InSight (Interior Exploration Using Seismic Investigations, Geodesy and Heat Transport) is not your typical Mars mission. Whereas others, such as the recently landed Perseverance, were sent to scientifically rich destinations that may have once supported life, InSight’s landing zone in Elysium Planitia was decidedly mundane, described by some as a “parking lot.” Flat and smooth—nearly featureless save for scattered rocks and impact craters—the site was the perfect place for the stationary lander to study the Martian interior. The Seismic Experiment for Interior Structure (SEIS) instrument, provided by France’s space agency and place gently on the surface by InSight’s robotic arm in December 2018, was encased in a domed shield, allowing it to detect waves moving through Mars without interference from wind or dust storms. storms. SEIS “can see motions on the order of atomic-sized vibrations,” says Andrew Lazarewicz of the Massachusetts Institute of Technology, who took part in a 1976 attempt to detect seismic waves with a seismometer on NASA’s Viking 2 lander.
In a series of papers published today in the journal Science, researchers describe how they used this instrument to trace seismic waves caused by dozens of detected marsquakes through the Martian interior. These events were possibly caused by meteorites hitting the planet’s surface or even by the stirrings of magma (some were localized to nearby Cerberus Fossae, a geologic formation displaying signs of recent volcanic activity). At less than magnitude 4 on the moment magnitude scale, all of these quakes were so small that they would be barely noticeable on Earth. But SEIS registered them clearly, allowing researchers to track their reverberations through the interior of Mars, all the way down to its core, revealing what was going on inside.
Simon Stähler of the Institute of Geophysics at the Swiss Federal Institute of Technology Zurich and his colleagues measured the waves’ reflections off the core to calculate its size and bulk composition. They found that it is likely 1,830 kilometers in radius, several hundred kilometers larger than predicted. And the strength of the reflected waves suggested they were bouncing off a core mostly composed of molten iron and nickel. The size of the core was a “surprise,” Stähler says. “People were assuming it must be on the order of 1,500 or 1,600 kilometers,” based on the fact that, kilogram for kilogram, Mars is a bit less dense than Earth, and the core would be expected to be mostly iron and nickel, which is heavier than rock. Instead the results show that the ratio of Mars’s core radius to its planetary radius is similar to that of Earth—which counterintuitively means the relatively low-density Martian core must be enriched with other elements, such as sulfur and oxygen, that are comparatively less abundant in our planet’s core. Why Mars’s core would have a different composition than ours is unclear. “If you assume that Mars was made from the same building blocks as Earth, then it is not so easy to explain,” Stähler says.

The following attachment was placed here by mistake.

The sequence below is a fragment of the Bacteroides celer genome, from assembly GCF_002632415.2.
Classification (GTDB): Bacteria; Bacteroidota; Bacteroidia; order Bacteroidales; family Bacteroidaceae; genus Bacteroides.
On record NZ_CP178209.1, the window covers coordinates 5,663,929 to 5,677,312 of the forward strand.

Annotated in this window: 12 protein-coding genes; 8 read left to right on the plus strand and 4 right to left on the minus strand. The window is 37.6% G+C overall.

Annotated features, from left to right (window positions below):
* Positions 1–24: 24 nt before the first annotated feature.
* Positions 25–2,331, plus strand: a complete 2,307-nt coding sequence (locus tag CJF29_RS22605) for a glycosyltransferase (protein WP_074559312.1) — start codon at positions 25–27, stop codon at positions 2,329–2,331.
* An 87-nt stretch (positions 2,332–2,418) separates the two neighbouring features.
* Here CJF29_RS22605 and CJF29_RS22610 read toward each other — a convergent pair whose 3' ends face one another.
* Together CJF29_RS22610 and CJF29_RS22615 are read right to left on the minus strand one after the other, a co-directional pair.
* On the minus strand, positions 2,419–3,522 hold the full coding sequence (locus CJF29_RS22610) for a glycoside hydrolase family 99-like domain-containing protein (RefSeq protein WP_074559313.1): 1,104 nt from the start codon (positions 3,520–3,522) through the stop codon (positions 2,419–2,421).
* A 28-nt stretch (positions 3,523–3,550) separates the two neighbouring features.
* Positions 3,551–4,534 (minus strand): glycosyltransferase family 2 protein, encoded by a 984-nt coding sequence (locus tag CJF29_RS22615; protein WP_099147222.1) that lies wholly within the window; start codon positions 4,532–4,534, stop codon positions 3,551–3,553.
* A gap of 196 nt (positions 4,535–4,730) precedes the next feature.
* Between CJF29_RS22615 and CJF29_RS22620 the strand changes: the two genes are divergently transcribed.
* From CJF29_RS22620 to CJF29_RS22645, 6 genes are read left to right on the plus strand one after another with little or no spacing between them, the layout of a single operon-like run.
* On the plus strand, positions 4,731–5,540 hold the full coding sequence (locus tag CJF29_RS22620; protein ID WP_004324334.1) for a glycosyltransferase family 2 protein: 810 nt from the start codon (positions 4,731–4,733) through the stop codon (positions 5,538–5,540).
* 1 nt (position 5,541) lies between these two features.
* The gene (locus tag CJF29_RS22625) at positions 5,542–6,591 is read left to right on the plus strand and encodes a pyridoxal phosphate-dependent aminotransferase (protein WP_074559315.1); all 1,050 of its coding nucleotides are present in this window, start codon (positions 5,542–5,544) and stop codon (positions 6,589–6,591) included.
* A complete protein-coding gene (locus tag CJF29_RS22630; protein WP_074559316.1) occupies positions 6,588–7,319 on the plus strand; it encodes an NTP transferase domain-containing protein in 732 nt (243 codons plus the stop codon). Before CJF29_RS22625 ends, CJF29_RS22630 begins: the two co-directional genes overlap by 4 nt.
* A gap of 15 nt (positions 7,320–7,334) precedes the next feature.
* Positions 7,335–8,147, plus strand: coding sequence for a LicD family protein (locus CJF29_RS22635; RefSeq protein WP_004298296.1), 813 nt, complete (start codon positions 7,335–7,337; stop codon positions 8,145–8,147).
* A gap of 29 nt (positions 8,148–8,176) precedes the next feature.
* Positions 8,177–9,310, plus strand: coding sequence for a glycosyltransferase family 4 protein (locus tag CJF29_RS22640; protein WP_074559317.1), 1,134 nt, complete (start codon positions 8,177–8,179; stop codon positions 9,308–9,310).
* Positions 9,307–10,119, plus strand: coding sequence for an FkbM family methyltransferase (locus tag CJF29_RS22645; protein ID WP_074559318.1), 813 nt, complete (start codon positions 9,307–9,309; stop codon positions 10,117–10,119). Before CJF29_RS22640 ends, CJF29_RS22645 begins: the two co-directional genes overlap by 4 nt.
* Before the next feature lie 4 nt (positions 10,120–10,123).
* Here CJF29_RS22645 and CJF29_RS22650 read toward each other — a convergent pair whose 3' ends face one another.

Moving outward, Amir Khan of the Institute of Geophysics and his colleagues used the seismic waves to probe Mars’s mantle, the region between the planet’s core and surface crust. Although Earth has an insulating liquid lower mantle layer that sits above its core, there is no such feature on our neighboring world. “That lower mantle does not exist on Mars,” Khan says. Instead, abo
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